Chinese currency manipulation, complete control of the court system decisions, product dumping to destroy targeted foreign industries, domestic protection from foreign product sales, zero foreign intellectual property protection, jailed free speech advocates, SORRY but China as a trading partner simply couldn’t be worse. Regarding the US government they are traitors to the common working US citizen, plain and simple.

Posted by tribeUS | Report as abusive

al Reuters forgot to mention the three main reasons China has the upper hand (in the S. Sea and everywhere else): Obama, Boehner and McConnell. There isn’t a single test-tickle among the three of them.

Posted by CyberLiberty | Report as abusive

Besides the usual propagandist indictments against China, what are the facts? Philippines reclaimed island with military airstrip on Thitu island‏; Vietnam has built a fort on Southwest Cay island‏.

Posted by ChasLSeattle | Report as abusive

UauS wrote:
We have to get into free trade agreement with free countries like the EU that follow the rule of law, not the rule of the Communist Party of China.
The sooner, the better…

These are what informed comments look like, read the comments at the bottom of the article.
http://blogs.reuters.com/great-debate/20 15/05/28/who-doesnt-want-123-billion/

Posted by Laster | Report as abusive

China has solid historical claims and has earned the right to leadership in the South China Sea region by long suffering at the hands of foreign powers. They have expressed a willingness to take a shared approach to the undeveloped resources. America blew any chance of being trusted in the ASEAN region by invading Vietnam, but should play a role, because of their extensive trading partnerships with its members.

The Philippines has a bad record of corruption. Japan has a dirty closet from WWII. No one has stepped up to a leadership role. They’ve all been whining and pointing fingers. By asserting itself, China is assuming leadership in a void, forcing others to the table.

People can run around barking like dogs or grow a longer spine and walk toward a conference table. Trust is earned only by spending time together face-to-face.

Posted by Wordist45 | Report as abusive

@Laster: “The only source of knowledge is experience.” – Albert Einstein

Posted by UauS | Report as abusive

UauS wrote:

@Laster: “The only source of knowledge is experience.” – Albert Einstein

Obviously a poignant quote. I’m reading that in light of what..?

Posted by Laster | Report as abusive

the WTO was not created to “free US corporates …. to restructure assembly lines “.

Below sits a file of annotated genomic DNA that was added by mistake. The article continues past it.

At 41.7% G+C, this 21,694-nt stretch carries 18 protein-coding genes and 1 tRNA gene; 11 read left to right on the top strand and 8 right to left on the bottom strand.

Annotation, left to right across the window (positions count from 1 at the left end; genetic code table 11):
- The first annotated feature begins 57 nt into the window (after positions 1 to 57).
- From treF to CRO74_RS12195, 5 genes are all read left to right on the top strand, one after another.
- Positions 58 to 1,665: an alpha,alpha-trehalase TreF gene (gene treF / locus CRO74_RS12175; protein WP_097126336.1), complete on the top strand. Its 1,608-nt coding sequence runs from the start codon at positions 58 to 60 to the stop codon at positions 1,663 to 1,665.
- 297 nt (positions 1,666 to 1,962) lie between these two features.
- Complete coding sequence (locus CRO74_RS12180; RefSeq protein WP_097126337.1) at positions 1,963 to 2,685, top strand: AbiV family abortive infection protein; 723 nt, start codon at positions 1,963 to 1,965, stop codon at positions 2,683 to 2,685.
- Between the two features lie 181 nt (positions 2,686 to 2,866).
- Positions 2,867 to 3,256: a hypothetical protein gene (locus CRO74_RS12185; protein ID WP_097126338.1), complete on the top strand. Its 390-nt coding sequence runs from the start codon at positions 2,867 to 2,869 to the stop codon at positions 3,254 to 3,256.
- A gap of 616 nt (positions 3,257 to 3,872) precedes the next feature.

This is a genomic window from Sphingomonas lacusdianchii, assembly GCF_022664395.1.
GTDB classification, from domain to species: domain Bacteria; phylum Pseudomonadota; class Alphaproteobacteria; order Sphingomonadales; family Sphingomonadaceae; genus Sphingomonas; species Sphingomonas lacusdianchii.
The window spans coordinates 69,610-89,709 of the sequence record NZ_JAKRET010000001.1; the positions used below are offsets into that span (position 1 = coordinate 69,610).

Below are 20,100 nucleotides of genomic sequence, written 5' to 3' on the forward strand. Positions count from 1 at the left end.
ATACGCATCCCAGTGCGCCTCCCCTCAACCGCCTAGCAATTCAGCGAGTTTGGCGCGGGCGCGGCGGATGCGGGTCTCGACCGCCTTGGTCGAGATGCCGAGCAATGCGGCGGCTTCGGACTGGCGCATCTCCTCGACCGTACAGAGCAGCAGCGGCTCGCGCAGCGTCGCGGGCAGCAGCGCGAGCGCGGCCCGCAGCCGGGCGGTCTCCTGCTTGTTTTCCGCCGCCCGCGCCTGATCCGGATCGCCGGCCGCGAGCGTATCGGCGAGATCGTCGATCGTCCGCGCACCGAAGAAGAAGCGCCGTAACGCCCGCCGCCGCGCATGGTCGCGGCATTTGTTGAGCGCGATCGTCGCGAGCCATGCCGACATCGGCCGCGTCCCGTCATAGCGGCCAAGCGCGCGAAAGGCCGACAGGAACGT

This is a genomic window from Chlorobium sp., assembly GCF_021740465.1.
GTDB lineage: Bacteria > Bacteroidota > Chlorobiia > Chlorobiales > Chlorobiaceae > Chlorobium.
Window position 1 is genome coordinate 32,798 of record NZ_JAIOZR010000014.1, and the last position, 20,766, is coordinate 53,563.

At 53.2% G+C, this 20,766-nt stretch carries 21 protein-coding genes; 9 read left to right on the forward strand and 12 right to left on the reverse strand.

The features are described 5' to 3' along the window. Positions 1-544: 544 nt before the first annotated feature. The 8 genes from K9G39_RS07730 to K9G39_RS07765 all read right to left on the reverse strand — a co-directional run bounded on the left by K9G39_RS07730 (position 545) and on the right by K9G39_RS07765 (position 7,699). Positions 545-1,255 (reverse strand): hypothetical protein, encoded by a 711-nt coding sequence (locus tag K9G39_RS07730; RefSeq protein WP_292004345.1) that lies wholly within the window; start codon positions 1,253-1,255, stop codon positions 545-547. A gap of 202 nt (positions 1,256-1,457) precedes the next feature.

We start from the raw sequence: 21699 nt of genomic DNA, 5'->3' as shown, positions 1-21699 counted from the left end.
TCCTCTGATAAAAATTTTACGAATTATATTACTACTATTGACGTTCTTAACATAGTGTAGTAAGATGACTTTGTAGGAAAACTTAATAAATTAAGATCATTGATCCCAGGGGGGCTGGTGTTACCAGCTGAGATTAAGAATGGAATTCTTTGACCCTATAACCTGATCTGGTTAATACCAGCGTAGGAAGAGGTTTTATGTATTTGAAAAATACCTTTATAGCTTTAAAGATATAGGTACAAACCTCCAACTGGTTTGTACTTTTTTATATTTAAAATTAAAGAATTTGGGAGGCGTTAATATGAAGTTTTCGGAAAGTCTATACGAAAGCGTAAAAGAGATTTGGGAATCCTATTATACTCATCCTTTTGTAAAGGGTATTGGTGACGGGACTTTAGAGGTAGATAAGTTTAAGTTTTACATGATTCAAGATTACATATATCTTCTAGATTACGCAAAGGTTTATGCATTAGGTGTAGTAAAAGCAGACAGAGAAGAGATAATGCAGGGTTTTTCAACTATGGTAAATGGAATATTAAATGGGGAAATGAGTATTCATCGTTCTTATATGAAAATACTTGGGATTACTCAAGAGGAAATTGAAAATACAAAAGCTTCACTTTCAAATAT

Posted by putinV | Report as abusive

too late China is full steam head, and US customers are hooked on cheap Chinese mirrors and beads

Posted by Jingan | Report as abusive

The ever escalating tension in the WEST PHILIPPINE SEA is reaching beyond its boiling point which paints the whole region with blood due to China’s invasion of the tiny islets that illuminates her desperate motive for oil extraction to satisfy her insatiable greed for energy. The balance of power is fast disappearing in the Asia-Pacific region which sooner or later will culminate into armed confrontation when China’s greed will simply eradicate every inch of patience due to her intolerable actions of stealing territories for her energy starved economy. China ignored any peaceful means of resolving territorial disputes and as a matter of fact she unilaterally resorted into a disgusting aggression which will be the very reason of a full blown nuclear war to annihilate mankind. China is suffering from a dreadful disease of national autism, she does things violently without realizing that somebody out there will be affected by that violence, perhaps she is living in a cage with full of rage without knowing that her plundering action might lead into a global warfare at the expense of humanity.
To all freedom loving people across the globe, resist China’s invasion of the West Philippines Sea!!!
To all who long for the survival of mankind on earth, resist China’s aggression that would lead to nuclear war!!!
To all the environmentalists out there, resist China’s destructive exploitation of the atolls and reefs!!!

Posted by Pansensoy | Report as abusive

So why is the establishment just now waking up to this?

It’s not like this just started yesterday.

A lot of people been screaming about this for over 20 years, and nothing was done.